SACRAMENTO, Calif. (AP) — Gov. Jerry Brown wasted no time Tuesday in signing a contentious California bill to impose one of the strictest school vaccination laws in the country following an outbreak of measles at Disneyland late last year.
Brown, a Democrat, issued a signing statement just one day after lawmakers sent him the bill to strike California’s personal belief exemption for immunizations, a move that requires nearly all public schoolchildren to be vaccinated. The bill takes effect next year.
“The science is clear that vaccines dramatically protect children against a number of infectious and dangerous diseases,” Brown wrote. “While it’s true that no medical intervention is without risk, the evidence shows that immunization powerfully benefits and protects the community.”
California joins Mississippi and West Virginia as the only states with such strict requirements.
Democratic Sens. Richard Pan of Sacramento and Ben Allen of Santa Monica introduced the measure after the outbreak at the theme park in December infected over 100 people in the U.S. and Mexico.
The bill likely would be successful in increasing immunization rates and stopping the spread of disease, pediatric doctors said Monday after the state Senate sent the legislation to the governor.
Bill supporters, including doctors, hospital representatives and health advocates, celebrated at an elementary school Tuesday. Lawmakers held babies, declaring the public would be better protected as a result of the bill.
“The science is clear,” Pan said. “Californians have spoken. The governor and the Legislature have spoken. No more preventable contagions. No more outbreaks. No more hospitalizations. No more deaths. And no more fear.”
Opponents of the requirement have vowed to pursue legal options to block the mandate.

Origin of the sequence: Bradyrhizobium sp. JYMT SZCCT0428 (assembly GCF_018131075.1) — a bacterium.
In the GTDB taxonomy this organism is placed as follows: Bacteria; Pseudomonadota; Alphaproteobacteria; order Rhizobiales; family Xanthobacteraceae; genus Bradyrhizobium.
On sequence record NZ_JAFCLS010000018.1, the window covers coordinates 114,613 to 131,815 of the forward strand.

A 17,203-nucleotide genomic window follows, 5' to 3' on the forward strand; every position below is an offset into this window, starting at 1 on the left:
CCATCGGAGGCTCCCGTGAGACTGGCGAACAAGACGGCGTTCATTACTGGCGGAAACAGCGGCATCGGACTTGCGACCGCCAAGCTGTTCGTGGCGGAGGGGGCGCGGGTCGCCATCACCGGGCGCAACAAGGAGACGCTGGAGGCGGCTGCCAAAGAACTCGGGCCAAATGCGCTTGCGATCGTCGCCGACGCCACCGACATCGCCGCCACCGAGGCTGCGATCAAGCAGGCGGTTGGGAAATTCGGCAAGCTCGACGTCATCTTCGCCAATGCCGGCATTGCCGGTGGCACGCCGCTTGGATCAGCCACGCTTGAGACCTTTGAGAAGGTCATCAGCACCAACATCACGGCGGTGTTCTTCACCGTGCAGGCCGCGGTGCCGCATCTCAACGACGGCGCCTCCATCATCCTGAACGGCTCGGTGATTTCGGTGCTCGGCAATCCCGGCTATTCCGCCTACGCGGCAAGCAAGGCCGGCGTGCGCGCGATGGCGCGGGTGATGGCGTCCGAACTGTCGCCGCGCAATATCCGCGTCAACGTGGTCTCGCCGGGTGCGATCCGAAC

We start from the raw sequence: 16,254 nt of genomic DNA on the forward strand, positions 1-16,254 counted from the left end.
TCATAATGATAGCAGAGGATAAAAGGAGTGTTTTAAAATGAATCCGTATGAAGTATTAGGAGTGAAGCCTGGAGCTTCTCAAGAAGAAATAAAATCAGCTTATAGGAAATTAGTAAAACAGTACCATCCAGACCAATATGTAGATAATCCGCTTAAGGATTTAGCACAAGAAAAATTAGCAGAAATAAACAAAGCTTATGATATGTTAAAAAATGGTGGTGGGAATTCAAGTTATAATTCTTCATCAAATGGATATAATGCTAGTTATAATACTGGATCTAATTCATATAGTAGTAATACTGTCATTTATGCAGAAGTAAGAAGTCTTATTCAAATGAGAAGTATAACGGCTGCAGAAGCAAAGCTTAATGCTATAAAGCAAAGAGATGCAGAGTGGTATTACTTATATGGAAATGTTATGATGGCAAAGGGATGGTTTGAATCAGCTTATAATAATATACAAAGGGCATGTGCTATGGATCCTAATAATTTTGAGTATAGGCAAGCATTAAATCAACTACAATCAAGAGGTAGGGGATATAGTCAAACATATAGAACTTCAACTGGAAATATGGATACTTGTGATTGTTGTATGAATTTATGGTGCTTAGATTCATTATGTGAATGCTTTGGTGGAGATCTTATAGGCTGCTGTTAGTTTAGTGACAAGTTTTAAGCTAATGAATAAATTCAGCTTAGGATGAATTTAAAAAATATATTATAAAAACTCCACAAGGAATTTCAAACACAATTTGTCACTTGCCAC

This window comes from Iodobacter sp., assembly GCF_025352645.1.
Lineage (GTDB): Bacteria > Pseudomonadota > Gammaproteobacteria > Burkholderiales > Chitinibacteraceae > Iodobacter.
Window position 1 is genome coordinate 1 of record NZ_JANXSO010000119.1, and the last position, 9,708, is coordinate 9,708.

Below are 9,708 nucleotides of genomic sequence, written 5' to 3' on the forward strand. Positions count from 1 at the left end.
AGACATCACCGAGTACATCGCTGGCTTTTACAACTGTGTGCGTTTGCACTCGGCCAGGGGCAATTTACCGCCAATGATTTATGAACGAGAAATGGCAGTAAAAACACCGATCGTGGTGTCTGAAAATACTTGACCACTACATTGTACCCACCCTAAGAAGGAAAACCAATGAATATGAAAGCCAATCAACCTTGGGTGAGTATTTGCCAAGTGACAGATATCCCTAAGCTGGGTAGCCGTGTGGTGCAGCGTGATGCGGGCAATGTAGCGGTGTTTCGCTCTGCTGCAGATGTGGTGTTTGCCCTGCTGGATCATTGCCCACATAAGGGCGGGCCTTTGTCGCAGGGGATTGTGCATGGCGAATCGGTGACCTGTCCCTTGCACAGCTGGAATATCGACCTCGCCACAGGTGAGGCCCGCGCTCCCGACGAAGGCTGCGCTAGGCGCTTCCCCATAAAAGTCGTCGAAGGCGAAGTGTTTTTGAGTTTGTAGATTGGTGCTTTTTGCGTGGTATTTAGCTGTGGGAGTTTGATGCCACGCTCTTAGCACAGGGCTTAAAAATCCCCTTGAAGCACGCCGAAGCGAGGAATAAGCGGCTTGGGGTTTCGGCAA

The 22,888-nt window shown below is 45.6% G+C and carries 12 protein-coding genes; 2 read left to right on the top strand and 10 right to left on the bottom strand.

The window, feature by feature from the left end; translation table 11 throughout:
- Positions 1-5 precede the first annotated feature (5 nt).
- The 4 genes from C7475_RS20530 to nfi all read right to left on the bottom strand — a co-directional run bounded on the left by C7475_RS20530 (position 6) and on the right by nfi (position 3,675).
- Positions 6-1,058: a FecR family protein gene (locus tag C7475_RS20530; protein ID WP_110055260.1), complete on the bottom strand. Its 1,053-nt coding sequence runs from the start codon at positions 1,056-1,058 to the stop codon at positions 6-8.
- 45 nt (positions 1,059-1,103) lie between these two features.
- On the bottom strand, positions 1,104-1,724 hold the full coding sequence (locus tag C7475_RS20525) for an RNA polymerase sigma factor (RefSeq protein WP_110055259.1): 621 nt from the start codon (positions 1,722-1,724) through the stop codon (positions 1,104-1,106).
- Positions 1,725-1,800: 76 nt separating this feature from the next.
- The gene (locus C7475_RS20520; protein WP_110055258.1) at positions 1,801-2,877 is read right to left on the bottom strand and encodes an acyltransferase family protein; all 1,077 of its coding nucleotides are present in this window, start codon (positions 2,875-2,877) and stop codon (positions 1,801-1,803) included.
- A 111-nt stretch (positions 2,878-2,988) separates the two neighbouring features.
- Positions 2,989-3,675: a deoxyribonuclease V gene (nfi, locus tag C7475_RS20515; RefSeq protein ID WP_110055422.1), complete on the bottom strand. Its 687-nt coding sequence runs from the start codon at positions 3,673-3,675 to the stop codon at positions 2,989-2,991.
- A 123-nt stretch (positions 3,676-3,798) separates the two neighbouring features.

Kimberly McCauley, a Sacramento resident with a 23-month-old daughter, was among a small group of parents holding vigil at the Capitol when they learned of Brown’s signing Tuesday morning.
McCauley’s eyes filled with tears.
“She will go to school. And then, when she is denied at kindergarten, I will sue,” she said.
Allen said he is confident the new law would withstand a legal challenge.
“Similar laws have passed muster over and over again in other states,” he said.
Medical exemptions would still be granted to children with serious health issues. Children whose parents refuse vaccination can try to obtain a medical exemption or be homeschooled. The measure applies to public and private schools, as well as day care facilities.
The bill has seen heated opposition from parents who have come by the thousands to protest at the Capitol in recent weeks. The topic has drawn such acidic debate that the authors received threats and were placed under extra security.
A recall effort was even launched against at least two lawmakers who supported the proposal.
Opponents assert that the state is eliminating informed consent and trampling on parental rights. Similar legislation was dropped in Oregon earlier this year because opposition was so fierce.
Despite fervent pushback, the bill passed with bipartisan support.
Brown on Tuesday credited both supporters and opponents with “expressing their positions with eloquence and sincerity.”
He said after considerable debate, the Legislature explicitly provided an exception that makes it easier to obtain medical exemptions. SB277 was amended to allow doctors to use a family’s medical history as an evaluating factor.
The authors also agreed to establish a grandfather clause, allowing students who currently claim a personal belief exemption to maintain it until their next vaccine checkpoint. Checkpoints occur in kindergarten and seventh grade.
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